Scores of people might have been celebrating Labor Day with barbecue, trips to the beach or relaxing at home, but about 200 sweltered in the heat downtown to remember and march for what the holiday memorializes: worker rights.
And this year’s holiday – the first under President Donald Trump’s administration – should have organized labor spurring to action, union leaders said.
“This is the most anti-union administration I’ve ever seen. In 60 years, I’ve never seen an administration so focused on undermining gains,” said Eliseo Medina, a former SEIU international secretary and treasurer who hails from Delano and delivered the keynote speech Monday.
Medina highlighted a disappearing middle class built on the backs of organized labor, falling wages and rising corporate profits, more frequent attack of unions, pensions and a fading of the American Dream.
“We have a very difficult challenge ahead of us,” Medina said. “We acknowledge we have a real problem, and it’s not just a labor problem – it’s an American problem. If [Trump] succeeds in his agenda, the impact of working people is going to be huge and negative.”
Community leaders pointed to Trump’s hardline stance on immigration as an example of how it could detriment labor locally. Thousands of migrant workers are employed in agricultural fields across the county to supply food to the world.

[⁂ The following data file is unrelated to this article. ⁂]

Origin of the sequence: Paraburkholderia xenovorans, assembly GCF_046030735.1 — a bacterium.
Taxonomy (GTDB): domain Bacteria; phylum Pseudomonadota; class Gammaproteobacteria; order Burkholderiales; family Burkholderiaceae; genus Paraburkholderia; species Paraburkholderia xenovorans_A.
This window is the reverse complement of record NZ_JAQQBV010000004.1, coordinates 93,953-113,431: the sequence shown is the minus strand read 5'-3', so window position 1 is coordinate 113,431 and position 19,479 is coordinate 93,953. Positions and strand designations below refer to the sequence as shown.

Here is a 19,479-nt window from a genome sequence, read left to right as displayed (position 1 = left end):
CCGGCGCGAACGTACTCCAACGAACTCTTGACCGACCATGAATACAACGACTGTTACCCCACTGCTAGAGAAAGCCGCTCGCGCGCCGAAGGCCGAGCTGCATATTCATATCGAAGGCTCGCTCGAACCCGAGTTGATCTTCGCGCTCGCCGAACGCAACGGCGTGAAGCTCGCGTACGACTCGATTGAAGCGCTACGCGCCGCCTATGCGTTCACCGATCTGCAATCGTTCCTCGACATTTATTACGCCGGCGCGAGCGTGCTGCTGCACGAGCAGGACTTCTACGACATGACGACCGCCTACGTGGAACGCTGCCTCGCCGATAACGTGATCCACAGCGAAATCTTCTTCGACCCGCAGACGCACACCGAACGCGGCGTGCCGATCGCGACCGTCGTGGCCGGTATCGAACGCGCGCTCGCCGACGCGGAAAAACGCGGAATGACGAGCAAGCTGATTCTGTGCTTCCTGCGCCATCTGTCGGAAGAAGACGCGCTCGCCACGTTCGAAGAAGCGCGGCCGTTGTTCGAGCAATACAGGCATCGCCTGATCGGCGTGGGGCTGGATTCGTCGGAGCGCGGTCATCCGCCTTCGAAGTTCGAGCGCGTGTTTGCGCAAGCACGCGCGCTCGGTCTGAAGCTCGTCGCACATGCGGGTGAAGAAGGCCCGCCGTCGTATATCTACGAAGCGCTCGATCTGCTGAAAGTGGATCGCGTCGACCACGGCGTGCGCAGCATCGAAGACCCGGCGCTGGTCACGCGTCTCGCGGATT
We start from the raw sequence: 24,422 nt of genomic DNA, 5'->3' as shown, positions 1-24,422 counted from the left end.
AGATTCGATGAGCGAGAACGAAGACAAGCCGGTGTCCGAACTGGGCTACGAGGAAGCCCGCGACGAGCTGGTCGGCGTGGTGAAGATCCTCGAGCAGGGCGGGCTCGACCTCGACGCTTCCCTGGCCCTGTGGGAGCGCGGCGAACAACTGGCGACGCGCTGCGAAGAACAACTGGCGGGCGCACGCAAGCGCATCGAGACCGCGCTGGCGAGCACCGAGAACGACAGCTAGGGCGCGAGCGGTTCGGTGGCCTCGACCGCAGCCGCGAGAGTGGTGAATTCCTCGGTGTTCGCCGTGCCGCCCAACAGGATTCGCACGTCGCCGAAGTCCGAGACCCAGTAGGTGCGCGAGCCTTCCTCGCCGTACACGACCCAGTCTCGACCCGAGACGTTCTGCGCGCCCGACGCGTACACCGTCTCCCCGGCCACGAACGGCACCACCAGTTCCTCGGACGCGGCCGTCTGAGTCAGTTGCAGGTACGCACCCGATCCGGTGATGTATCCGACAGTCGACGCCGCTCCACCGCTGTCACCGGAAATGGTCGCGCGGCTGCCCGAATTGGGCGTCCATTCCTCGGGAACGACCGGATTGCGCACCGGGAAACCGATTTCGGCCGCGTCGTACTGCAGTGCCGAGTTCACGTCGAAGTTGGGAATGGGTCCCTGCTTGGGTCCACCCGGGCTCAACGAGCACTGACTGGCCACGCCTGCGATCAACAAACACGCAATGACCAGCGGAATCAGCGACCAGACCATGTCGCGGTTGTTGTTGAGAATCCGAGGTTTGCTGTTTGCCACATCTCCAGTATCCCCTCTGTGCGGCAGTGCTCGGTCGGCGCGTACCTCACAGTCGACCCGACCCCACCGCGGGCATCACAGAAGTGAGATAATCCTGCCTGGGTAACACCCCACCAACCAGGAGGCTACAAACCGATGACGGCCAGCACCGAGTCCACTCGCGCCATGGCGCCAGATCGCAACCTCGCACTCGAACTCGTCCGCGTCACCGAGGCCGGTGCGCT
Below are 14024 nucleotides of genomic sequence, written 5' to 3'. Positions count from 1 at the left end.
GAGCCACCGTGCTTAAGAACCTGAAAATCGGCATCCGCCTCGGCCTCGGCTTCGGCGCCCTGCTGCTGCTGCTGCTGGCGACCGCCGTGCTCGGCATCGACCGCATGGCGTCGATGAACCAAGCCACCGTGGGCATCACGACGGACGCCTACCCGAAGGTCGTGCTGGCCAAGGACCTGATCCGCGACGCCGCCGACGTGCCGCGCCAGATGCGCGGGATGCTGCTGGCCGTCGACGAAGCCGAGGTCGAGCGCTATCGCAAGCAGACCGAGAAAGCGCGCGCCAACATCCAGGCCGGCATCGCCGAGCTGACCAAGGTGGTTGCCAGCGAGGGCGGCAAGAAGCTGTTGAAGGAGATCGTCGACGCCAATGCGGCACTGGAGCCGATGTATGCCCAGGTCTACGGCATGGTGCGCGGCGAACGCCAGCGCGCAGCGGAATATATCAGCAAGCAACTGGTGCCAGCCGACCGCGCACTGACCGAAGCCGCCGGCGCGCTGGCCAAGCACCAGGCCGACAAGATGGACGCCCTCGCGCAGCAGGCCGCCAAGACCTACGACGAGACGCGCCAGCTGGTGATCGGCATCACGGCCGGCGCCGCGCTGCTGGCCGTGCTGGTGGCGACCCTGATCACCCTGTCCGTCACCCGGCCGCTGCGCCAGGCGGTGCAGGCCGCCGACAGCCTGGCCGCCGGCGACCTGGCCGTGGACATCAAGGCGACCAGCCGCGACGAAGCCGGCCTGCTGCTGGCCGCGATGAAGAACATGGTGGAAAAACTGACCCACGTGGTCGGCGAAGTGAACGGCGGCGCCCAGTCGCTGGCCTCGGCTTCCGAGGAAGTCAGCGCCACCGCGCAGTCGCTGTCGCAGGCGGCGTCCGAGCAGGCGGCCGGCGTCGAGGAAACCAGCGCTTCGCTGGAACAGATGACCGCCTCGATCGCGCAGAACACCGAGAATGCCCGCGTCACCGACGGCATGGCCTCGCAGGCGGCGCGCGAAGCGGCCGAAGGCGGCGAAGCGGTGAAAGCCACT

“This is a majority Latino county that relies overwhelmingly on immigrant labor,” Gonzalo Santos, a professor of sociology at Cal State Bakersfield said, adding that anything that could reduce such labor would harm the community.
The solution, Santos said, is direct collective action, civil disobedience and peaceful protest. It means resisting the directives that aren’t agreed with.
“But collectively,” Santos said. “If we have numbers, we have power.”
At the downtown march, hundreds of SEIU supporters and members gathered with noisemakers, horns and makeshift drums fashioned from orange buckets.
“Get loud,” they shouted at the courthouse Liberty Bell, across the street from the Bank of America building, which was owned by the late Milton Younger, whom many paid homage to Monday.
A champion for “the little guy,” and often referred to as the “godfather” of the local democratic party, Younger was the first attorney in town to offer his services to struggling farmworkers of the 1960s, said Laurie Huerta, daughter of labor rights pioneer Dolores Huerta.
“Back in 1965 when the farmworkers were on strike, Milt Younger was the first attorney to come to us and offer his assistance,” Huerta said. “He’s going to be missed.”
Others praised Younger for his involvement with the labor council and the work he did for the democratic party. He even donated an office space in his building for the democratic party to set up for Hillary Clinton’s presidential campaign, said Bernice Bonillas, a local community advocate.
She recalled during the campaign that Younger would stroll in each day to check on political happenings. Bonillas would always make sure he had a cold drink, that his favorite station, MSNBC, was on the television, and that his desk was dusted, she said.
But despite Younger’s dedication to the democratic party, some said Younger cared more about just doing the “right thing,” rather than the right political thing.
“He was good for the democratic party, but at times, he didn’t care if you were a democrat or republican,” said Ron James, a labor leader who spoke at Monday. “He just wanted what was best for the job. He was for the working people.”